The EU is not the only country using Galileo. Ukraine and Morocco have joined the project. Morocco has also joined the program and has a single service center in Madrid. While the UK and EU are at odds over the exact budget allocation for the project, there are signs the EU is considering more funding for the scheme.
Here I simply quote the EUSPA website:
Galileo provides improved position and time information that will benefit many European services, businesses and users. An example:
Thanks to the multi-constellation of receivers that Galileo contributes to, users can now determine their exact position with greater accuracy.
Galileo's dual-frequency capability offers significant advantages in terms of the achievable accuracy, but also in terms of improved interference immunity.
The products people use every day, from the GPS in your car to your cell phone, benefit from the increased accuracy that Galileo offers.
Critical emergency services benefit from Galileo.
Galileo helps make Europe's roads and railways safer and more efficient.
Galileo boosts European innovation, contributes to the development of many new products and services, creates jobs and allows Europe to have a larger share of the world market for value-added services, which is forecast to reach €2029 billion in 166 (source: GSA GNSS Market Report Issue 6).
A study published by the University of Sussex proposes an alternative to Galileo that would be cheaper, offer comparable levels of reliability, continuity and availability, and be five times more accurate. Prof Chris Chatwin from the University of Sussex presents his plans for an SBAS to be hosted on a national satellite. Such a system would be a cheaper alternative to Galileo, which is scheduled to be launched in 2026.
However, Galileo developed slowly and was marked by controversy and political disputes. Also, it's plagued by PR images of men in suits signing contracts. Despite these difficulties, the European Space Agency has launched four of the 30 satellites originally planned and is tasked with launching another 22 to complete the constellation. The satellite constellation is expected to have eighteen operational satellites by the end of 2014 and 2015 by the end of 26.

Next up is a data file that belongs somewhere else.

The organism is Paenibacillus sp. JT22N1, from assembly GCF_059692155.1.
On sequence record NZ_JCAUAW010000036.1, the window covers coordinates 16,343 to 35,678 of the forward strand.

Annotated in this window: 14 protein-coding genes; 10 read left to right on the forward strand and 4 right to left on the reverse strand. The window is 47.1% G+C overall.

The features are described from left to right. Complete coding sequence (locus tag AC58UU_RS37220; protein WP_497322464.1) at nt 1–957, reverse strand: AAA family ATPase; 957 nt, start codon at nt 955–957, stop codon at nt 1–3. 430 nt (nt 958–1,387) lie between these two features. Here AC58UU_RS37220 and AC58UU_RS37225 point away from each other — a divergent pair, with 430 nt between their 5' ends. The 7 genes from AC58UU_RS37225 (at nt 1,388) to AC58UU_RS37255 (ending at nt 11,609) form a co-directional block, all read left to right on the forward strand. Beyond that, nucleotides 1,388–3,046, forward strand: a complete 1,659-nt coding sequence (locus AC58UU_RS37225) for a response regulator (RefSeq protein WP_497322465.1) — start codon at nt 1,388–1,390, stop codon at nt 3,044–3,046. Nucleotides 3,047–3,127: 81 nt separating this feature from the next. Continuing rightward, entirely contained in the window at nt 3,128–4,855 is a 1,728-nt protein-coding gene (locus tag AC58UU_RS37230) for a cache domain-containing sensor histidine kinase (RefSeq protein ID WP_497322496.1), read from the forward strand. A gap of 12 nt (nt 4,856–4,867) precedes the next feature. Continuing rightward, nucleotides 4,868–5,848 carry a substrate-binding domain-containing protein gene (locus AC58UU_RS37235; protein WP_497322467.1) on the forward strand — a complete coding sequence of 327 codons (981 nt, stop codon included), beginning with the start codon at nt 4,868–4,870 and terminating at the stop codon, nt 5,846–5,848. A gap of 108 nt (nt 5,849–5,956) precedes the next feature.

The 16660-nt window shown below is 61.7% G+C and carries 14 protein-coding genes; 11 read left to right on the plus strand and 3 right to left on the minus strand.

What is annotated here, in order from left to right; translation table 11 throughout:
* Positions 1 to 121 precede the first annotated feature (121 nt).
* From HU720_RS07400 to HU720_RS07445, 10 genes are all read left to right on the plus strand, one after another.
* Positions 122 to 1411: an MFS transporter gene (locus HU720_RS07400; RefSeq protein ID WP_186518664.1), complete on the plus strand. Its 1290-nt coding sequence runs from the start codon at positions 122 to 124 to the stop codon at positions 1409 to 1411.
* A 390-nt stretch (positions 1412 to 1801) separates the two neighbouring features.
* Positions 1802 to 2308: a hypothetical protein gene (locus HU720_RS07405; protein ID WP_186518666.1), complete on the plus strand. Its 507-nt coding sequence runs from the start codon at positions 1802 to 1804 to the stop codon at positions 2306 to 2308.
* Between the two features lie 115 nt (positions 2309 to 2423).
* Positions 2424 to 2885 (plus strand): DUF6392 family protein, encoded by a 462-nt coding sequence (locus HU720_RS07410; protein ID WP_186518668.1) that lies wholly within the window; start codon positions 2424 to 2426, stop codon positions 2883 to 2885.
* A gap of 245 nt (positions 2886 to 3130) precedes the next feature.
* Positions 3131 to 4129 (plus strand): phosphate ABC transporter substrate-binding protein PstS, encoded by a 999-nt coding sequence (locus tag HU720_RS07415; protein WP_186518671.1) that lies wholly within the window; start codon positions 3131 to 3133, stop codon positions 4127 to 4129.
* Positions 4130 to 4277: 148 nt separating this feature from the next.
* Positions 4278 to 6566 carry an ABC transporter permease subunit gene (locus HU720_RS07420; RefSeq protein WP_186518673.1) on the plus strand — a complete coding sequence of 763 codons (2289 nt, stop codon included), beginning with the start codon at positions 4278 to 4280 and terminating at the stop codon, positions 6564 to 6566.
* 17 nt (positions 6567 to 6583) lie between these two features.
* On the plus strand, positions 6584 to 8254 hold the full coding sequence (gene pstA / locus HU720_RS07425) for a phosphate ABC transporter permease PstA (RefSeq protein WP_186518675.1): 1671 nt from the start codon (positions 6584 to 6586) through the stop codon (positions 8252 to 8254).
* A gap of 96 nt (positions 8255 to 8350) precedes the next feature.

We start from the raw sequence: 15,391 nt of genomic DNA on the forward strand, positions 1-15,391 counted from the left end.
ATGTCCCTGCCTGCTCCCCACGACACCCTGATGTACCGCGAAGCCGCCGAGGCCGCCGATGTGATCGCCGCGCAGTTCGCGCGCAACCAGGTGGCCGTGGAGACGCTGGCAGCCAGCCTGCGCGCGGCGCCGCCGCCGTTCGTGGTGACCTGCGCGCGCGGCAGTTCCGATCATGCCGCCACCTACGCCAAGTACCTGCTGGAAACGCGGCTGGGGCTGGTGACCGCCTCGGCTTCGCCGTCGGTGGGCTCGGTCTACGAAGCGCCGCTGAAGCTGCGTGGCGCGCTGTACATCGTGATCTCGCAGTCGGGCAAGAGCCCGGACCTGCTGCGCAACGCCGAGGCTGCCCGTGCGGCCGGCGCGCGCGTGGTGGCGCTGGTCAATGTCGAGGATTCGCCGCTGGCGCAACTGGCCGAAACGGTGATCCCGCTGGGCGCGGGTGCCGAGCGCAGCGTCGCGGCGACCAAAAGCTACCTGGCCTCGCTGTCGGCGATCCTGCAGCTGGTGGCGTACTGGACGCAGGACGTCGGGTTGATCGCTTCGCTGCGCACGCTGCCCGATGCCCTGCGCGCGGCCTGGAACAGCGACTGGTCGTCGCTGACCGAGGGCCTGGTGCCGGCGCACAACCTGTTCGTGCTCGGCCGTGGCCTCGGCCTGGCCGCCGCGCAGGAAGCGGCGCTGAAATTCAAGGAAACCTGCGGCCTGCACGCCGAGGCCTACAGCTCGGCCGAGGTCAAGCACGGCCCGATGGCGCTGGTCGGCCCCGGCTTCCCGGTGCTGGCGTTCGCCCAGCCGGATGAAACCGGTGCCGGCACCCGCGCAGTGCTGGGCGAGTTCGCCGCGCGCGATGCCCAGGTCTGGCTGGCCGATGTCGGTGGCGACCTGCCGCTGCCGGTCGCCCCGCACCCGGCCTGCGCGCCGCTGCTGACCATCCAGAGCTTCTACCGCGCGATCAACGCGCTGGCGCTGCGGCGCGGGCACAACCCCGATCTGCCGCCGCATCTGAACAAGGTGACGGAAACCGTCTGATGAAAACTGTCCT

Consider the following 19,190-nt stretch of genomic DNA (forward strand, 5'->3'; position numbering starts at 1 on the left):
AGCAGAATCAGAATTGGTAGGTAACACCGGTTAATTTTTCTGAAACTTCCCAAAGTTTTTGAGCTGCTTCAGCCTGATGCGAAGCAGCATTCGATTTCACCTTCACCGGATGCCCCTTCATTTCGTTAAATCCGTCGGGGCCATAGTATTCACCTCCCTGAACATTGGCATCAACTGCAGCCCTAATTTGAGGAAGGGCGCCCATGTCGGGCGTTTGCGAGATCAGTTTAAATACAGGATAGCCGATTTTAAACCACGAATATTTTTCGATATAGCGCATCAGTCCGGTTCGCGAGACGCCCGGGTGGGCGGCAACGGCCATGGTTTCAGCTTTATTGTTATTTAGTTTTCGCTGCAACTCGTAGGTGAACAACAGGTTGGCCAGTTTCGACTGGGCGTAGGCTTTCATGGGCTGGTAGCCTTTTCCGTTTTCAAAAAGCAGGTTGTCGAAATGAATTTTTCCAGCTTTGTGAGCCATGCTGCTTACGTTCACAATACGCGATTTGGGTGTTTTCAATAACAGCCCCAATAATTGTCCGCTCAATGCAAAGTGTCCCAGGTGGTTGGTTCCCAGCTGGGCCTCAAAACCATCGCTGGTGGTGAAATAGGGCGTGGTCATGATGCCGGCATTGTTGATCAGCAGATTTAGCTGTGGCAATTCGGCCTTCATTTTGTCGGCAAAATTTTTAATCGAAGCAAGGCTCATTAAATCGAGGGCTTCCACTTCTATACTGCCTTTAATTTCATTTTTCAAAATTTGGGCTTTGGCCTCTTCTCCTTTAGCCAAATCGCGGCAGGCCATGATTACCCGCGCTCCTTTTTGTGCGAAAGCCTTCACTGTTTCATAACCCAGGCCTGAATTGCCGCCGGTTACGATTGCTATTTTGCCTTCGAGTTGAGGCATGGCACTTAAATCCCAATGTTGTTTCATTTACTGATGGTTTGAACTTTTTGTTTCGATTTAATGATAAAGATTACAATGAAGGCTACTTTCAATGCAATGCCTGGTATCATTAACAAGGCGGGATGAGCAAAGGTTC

These systems are based on the same technology, which means that you can easily find and navigate around them in an unfamiliar city. However, one should keep in mind that GPS and Galileo are not suitable for use in areas where there are few or no cell towers. While GPS and Galileo are effective when traveling in urban areas, they are ineffective in sparsely populated or dark areas.
While the European Union is supporting the development of the Galileo project, it should not be forgotten that it is a largely civilian system, not military oriented. For example, 26 of the thirty satellites that will make up the system will be operational as early as 2020. The European Space Agency (ESA) has said it intends to make the European positioning system five times more accurate than GPS. It is therefore important to know that this system will not replace GPS in any country.
Jens has been running the blog since 2012. He appears as Sir Apfelot for his readers and helps them with problems of a technical nature. In his free time he drives electric unicycles, takes photos (preferably with his iPhone, of course), climbs around in the Hessian mountains or hikes with the family. His articles deal with Apple products, news from the world of drones or solutions for current bugs.